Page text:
For her part, Ms. Duque said that while the proposals of the Gang of Eight, composed of four Senators each from the Democrats and Republicans are welcomed by President Obama, there is an urgency to “move fast, despite the momentum.” The timeline of the bill will be up from mid- to late-March that should be presented to Senate Judiciary Committee Chair, Sen. Patrick Leahy (D-Vt).
She said “minor traffic violation maybe a problem” but the DACA (Deferred Action for Childhood Arrivals), if it turns out to be successful, could be used as a learning tool and be the basis for moving forward.
Ms. Le urged the hundreds of those in attendance to call the U.S. Senators, particularly Sen. Mark Kirk (R-IL), who has not yet taken a stand on immigration issues, and U.S. Rep. Aaron Schock (R-18th-IL), who is running for Illinois governor, to support the comprehensive immigration reform. Sixty Senators and 218 Congressmen are needed to get the comprehensive immigration reform bill over the top.
Mr. Tsao added offenses that arose out of not having immigration status should also be considered for Green Card. Example, if someone used someone else’s Social Security Number or ID or was driving without license, these should not count against the Green Card applicant. And even for those who were convicted, other considerations should be taken into account like family situations, how long they have been in the U.S. or what contributions have they made.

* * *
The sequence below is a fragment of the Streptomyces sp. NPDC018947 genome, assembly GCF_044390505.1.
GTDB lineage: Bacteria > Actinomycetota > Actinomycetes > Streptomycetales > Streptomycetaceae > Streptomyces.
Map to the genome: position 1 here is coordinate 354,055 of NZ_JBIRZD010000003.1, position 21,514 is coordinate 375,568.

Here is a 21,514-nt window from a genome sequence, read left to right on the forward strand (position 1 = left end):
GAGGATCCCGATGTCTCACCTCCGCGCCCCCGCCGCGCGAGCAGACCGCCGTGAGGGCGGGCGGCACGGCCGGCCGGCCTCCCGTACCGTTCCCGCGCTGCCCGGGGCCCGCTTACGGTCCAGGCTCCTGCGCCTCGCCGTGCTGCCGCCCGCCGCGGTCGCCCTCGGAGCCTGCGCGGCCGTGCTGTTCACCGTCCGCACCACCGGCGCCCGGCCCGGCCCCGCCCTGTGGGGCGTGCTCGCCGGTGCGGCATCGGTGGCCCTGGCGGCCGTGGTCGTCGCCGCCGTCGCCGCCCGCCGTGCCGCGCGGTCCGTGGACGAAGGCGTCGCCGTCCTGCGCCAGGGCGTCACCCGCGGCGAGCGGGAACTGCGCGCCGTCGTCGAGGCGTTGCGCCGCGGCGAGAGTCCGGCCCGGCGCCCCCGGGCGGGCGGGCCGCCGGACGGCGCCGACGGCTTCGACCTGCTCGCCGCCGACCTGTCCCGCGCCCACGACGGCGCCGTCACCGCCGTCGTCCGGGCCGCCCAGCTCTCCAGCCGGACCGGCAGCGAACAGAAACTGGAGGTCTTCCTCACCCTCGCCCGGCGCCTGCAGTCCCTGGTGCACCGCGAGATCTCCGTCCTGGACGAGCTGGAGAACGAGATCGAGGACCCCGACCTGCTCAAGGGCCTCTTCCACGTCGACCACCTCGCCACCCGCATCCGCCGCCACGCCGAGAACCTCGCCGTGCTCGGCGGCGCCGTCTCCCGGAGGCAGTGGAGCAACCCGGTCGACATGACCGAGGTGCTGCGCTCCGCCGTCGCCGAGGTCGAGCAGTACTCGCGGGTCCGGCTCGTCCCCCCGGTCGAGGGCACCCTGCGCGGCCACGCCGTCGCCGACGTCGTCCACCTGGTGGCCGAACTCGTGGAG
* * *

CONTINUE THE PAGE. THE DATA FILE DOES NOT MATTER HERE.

While the Senate bi-partisan effort is the biggest starting point and there is desire from both sides of the aisle due to the election results, there is a worry in the House.
While President Obama keeps on deporting the undocumented, people should press the President to keep his word to pass the immigration bill, work very hard by broadening the alliance with AFL-CIO (American Federation of Labor and Congress of Industrial Organizations) and others by doing something people can control and calling their own wisdom from past battles.
Mr. Azemun said there is encouraging signs because many Republicans from two years ago or as close as six months ago, who did not discuss the immigration issues, are now making them part of the conversation. That momentum is there. Every single person has role to play. Everyone should get involved. (email@example.com)